Everyone has the right to go to work each day, knowing they’ll come home safely. If you’ve been injured or become ill at work you may be entitled to make a claim for workers’ compensation to cover lost wages, medical and rehabilitation costs, retraining expenses or a lump sum payment for permanent injuries. 

There have been a lot of changes to arrangements in NSW for seeking workers’ compensation in recent years. You could be forgiven for being a little confused about where to start. After all, workers’ compensation laws and entitlements are already a little hard to keep up with because they vary between states and territories and may be known as WorkCover, CTP or WorkSafe. Compensation and benefits can vary greatly depending on your injury and on the law you’re covered by. 

If you’ve been injured at work in NSW, Littles has you covered. This blog answers your FAQs about what your rights are when you return to work after an injury.  

Read more here: 

I’ve been injured at work in NSW. What are my employer’s obligations to provide suitable duties on my return – Littles

Your NSW workers’ compensation FAQs – Part 1 – Littles

Your NSW workers’ compensation FAQs – Part 2 – Littles

If you’re recovering after being injured at work, you know that this can be a stressful, anxious time for you and your family. Worrying about how and when you’ll return to work, and the support that you’ll receive, can exacerbate things further. 

1. Who is my nominated treating doctor?

Your nominated treating doctor is the medical practitioner you nominate to manage your recovery from injury and to assist in your safe recovery at/return to work. This is normally your GP. However, we know not everyone sees the same GP regularly. What’s important is that it is a medical practitioner whom you have a trusting relationship with, and to whom you can speak honestly and openly about your injury and return to work. Your nominated treating doctor will complete your Certificate of Capacity for the insurer.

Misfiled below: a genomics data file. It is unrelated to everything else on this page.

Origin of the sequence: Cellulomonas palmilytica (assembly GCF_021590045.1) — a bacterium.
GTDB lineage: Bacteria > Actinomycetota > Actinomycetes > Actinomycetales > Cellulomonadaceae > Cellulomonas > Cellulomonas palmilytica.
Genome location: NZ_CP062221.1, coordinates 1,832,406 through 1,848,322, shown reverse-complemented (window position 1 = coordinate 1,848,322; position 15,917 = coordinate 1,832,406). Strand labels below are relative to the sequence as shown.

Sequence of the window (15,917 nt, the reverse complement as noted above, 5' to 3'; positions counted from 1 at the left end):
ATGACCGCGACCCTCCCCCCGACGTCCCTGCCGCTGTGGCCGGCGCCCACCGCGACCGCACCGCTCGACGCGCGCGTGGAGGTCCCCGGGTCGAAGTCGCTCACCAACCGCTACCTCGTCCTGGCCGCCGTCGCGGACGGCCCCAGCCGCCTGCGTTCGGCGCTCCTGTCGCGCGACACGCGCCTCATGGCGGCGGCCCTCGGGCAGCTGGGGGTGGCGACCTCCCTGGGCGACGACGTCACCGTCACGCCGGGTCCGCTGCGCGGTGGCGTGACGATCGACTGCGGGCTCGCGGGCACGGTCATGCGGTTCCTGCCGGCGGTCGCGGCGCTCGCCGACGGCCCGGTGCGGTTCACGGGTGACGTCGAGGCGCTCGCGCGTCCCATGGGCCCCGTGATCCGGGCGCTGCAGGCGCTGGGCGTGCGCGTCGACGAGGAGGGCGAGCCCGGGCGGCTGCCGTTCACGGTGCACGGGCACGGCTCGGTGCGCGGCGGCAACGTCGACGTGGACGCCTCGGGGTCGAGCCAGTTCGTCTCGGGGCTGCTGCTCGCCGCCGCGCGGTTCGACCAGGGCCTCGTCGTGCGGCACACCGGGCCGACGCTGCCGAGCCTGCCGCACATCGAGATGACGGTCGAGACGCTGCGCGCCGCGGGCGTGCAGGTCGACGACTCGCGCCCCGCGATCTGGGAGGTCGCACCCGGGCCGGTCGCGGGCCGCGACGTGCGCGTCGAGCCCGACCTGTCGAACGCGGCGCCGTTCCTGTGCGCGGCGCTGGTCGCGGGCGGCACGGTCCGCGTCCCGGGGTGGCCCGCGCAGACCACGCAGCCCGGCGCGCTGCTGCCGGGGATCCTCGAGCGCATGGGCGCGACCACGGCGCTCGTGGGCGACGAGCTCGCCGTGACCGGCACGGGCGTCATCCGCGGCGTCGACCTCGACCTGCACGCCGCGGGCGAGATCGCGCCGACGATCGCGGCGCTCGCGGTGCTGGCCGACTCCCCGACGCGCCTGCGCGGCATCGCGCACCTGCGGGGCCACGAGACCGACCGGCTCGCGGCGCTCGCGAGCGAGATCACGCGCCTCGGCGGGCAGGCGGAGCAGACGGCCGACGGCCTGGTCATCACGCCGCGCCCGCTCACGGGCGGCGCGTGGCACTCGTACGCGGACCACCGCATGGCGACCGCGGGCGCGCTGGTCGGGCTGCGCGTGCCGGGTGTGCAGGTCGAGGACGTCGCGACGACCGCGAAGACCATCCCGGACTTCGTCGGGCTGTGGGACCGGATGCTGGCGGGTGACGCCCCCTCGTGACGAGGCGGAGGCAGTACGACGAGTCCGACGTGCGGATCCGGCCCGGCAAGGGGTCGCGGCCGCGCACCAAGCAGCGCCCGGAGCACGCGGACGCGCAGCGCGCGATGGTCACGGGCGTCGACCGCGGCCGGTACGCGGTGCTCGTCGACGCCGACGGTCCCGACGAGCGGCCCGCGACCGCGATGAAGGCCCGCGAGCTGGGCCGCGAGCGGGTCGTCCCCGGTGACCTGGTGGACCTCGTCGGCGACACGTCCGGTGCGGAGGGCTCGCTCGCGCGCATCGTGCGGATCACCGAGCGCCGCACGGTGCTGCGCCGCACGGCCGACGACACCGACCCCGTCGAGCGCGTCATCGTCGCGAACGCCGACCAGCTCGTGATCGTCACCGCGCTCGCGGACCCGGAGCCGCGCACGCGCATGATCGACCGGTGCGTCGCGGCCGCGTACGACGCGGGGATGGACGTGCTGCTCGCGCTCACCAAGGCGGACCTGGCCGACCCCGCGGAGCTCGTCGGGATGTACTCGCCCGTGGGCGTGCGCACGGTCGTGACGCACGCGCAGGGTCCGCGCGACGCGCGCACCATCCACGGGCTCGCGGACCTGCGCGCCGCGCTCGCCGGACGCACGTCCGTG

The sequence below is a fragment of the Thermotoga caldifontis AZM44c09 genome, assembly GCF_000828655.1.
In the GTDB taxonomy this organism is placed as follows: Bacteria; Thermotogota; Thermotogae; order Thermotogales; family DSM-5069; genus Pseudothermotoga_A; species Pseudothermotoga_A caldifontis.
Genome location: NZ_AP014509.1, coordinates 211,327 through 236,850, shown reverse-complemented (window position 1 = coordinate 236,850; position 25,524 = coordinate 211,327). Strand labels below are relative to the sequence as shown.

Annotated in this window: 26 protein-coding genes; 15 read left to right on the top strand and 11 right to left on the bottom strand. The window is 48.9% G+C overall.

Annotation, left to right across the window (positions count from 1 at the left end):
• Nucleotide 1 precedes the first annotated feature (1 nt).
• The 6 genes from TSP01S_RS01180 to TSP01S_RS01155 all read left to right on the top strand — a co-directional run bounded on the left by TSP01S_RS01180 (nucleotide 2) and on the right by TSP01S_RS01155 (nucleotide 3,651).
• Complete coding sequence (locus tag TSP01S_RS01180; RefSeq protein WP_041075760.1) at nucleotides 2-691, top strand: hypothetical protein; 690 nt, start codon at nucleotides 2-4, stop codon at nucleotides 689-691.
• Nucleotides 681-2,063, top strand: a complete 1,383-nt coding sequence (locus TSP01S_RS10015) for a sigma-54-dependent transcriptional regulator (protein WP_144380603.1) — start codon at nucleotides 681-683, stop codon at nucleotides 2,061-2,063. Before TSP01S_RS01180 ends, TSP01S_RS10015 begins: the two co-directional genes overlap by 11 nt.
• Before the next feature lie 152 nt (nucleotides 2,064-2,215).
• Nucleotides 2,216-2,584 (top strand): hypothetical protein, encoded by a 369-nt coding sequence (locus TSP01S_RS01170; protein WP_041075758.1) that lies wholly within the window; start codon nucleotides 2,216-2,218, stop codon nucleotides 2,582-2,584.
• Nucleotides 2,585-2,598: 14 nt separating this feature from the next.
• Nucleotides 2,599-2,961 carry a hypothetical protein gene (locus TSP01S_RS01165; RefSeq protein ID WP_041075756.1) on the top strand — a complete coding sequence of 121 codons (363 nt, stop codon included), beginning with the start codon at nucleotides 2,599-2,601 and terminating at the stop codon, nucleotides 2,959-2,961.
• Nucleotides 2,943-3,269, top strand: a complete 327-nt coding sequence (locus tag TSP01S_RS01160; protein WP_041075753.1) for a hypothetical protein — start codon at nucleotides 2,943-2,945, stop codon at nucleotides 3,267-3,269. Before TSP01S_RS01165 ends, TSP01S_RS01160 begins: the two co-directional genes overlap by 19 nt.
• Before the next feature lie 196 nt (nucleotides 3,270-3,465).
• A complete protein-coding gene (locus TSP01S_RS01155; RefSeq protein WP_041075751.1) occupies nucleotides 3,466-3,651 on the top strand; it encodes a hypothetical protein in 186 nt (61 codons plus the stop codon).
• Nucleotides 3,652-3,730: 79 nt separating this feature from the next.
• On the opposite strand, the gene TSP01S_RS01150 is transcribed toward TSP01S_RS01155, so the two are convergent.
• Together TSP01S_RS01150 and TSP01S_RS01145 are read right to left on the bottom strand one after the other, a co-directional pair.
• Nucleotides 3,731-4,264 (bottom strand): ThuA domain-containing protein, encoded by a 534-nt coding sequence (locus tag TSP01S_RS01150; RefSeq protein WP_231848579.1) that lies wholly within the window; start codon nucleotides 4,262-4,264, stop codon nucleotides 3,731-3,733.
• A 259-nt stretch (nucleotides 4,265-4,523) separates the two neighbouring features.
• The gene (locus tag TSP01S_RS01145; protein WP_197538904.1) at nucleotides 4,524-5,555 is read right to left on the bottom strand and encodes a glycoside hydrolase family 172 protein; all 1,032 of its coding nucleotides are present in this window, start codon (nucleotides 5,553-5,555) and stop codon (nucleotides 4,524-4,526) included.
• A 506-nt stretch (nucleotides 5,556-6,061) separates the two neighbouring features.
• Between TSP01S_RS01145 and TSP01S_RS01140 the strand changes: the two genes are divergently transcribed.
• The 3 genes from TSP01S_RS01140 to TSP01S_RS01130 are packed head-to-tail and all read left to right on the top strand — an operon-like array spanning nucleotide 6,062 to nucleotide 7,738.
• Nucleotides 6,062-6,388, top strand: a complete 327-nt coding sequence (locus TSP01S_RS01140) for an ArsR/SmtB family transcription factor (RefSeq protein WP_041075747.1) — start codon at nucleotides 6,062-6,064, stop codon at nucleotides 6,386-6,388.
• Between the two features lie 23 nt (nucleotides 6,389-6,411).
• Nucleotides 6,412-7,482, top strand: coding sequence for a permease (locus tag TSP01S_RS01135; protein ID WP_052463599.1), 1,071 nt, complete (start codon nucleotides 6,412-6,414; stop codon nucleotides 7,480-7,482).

In the same vein, if you have suffered a psychiatric injury, your nominated treating doctor may be your treating psychiatrist. 

2. I’ve heard I need a Certificate of Capacity to return to work?

That’s correct. The Certificate of Capacity is intended to

  • confirm your nominated treating doctor’s view that your injury is work related
  • tell the insurer what treatment is required, and
  • tell the insurer what your capacity for work is.
 

Even if you are fit for full-time work, the certificate still tells the insurer what treatment you need, and any restrictions which apply to your capacity for work.

IMPORTANT: If you think your nominated treating doctor may not understand the requirements of your specific job, you should ask your employer for a job description, or at minimum, write down all of your duties at work, and give it to your doctor. This will give your doctor a much better understanding of your ‘pre-injury duties’ so that you can work with them, your employer and the insurer to ensure you can return to work safely. 

Read more here: 

Help! I’m an injured worker in NSW and my weekly payments have been ceased – Littles

3. What does ‘pre-injury duties’ mean?

If you are described as being fit for ‘pre-injury duties’, that means that you are able to return to your job as you performed it before your injury without any restrictions. If and when this occurs, your nominated treating doctor will be required to indicate that this is the case on the Certificate of Capacity.  

Just because you are able to return to work, or even work the same number of hours that you were working before you suffered your workplace injury does not mean that you are fit for pre-injury duties. If you have been injured at work, you should be supported to return to work in a safe manner. This process should not be rushed.